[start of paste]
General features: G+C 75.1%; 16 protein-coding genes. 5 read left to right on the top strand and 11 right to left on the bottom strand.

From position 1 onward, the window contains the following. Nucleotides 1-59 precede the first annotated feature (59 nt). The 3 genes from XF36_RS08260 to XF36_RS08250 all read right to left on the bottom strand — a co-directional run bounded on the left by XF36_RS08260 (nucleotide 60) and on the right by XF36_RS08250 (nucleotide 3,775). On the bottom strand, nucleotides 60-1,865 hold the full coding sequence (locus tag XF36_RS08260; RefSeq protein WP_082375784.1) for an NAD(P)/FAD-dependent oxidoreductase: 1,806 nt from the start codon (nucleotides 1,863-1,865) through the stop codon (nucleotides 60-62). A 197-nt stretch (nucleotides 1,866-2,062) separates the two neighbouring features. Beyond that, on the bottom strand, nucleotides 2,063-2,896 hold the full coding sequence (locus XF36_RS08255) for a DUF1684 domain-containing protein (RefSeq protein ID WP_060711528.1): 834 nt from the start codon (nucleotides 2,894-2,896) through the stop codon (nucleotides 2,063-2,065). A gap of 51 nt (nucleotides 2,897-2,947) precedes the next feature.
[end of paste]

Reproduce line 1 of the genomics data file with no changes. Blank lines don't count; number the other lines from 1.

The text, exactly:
General features: G+C 75.1%; 16 protein-coding genes. 5 read left to right on the top strand and 11 right to left on the bottom strand.